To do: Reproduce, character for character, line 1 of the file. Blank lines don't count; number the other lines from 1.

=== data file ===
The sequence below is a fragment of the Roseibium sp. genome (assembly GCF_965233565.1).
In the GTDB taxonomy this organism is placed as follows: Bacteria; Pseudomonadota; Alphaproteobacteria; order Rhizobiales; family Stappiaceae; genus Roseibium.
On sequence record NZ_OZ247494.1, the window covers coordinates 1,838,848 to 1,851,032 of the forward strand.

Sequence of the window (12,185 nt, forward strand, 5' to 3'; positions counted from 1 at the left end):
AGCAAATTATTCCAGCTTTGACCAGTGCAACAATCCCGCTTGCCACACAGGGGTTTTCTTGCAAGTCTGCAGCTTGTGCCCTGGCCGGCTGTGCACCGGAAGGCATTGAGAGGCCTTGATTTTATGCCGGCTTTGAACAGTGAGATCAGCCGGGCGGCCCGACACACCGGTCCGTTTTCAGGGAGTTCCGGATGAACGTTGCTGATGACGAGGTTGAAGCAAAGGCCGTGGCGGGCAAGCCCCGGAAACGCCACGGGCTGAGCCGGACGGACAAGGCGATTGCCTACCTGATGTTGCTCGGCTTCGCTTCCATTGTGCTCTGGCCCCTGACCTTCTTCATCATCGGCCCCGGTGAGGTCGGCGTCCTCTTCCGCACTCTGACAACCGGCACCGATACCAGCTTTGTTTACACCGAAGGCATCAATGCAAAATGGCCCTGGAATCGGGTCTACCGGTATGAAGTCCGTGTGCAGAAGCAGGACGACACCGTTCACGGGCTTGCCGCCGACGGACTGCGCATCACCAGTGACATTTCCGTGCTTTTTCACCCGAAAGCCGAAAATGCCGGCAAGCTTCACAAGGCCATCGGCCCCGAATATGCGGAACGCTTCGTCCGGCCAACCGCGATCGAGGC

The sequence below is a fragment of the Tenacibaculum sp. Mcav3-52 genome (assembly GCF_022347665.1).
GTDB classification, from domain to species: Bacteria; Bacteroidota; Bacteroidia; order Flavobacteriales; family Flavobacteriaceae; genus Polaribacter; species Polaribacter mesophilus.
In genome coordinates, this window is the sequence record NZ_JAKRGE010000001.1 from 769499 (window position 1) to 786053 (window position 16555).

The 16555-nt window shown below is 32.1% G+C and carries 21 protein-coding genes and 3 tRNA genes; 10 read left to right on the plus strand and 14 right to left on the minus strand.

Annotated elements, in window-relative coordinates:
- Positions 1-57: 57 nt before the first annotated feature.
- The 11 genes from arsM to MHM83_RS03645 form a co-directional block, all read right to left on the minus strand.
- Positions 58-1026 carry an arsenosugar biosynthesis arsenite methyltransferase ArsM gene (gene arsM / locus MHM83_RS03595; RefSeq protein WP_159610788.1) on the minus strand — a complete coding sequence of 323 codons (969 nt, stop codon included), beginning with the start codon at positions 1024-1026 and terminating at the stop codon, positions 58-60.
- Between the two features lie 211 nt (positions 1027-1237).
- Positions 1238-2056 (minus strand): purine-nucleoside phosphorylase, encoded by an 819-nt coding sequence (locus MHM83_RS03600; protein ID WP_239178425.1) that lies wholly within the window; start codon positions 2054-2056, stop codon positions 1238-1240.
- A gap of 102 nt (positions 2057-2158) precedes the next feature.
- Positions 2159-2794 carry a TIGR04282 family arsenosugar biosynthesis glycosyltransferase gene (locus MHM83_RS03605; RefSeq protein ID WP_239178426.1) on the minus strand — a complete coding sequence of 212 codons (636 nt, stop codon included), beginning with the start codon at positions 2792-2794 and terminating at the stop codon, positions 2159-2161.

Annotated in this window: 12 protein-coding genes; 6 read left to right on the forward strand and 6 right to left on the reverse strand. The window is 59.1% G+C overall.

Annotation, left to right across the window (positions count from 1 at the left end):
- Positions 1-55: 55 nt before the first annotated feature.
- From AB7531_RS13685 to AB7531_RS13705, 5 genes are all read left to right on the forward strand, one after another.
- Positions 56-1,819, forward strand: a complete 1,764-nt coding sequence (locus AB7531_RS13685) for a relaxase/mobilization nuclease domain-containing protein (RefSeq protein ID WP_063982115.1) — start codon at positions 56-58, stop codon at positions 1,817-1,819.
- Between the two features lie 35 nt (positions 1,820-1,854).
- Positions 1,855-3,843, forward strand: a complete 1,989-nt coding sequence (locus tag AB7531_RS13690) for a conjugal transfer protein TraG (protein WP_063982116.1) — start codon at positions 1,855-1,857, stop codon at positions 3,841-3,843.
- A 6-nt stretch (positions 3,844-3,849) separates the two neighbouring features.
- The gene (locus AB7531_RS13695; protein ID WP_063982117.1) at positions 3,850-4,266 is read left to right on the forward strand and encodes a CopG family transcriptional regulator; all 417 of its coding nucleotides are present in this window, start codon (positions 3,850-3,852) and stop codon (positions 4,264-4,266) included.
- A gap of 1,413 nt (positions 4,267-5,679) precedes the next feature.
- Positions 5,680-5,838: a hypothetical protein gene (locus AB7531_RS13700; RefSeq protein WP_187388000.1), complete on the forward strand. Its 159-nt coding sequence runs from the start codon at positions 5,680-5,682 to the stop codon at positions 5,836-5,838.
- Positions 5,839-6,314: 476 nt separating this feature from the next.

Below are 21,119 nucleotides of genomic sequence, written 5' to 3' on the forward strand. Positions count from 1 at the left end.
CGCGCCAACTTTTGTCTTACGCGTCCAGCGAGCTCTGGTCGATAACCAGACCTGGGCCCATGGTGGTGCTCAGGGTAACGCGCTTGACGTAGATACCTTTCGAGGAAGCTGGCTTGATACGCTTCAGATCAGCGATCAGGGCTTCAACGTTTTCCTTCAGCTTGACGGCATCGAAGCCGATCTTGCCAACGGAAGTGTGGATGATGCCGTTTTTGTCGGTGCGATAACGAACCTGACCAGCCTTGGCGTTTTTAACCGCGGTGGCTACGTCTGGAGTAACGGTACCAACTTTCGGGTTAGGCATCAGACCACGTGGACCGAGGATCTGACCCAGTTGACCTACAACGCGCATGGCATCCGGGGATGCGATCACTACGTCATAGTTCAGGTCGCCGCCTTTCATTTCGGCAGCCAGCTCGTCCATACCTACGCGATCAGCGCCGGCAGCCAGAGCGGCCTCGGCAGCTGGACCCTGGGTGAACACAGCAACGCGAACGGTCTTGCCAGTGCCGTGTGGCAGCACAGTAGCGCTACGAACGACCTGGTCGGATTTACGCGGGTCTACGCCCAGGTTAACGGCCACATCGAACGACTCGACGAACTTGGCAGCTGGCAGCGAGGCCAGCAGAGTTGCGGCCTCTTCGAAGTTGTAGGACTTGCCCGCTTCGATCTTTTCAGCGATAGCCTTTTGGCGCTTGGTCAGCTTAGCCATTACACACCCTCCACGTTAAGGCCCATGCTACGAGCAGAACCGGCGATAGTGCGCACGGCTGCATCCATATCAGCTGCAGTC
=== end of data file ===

The sequence below is a fragment of the Roseibium sp. genome (assembly GCF_965233565.1).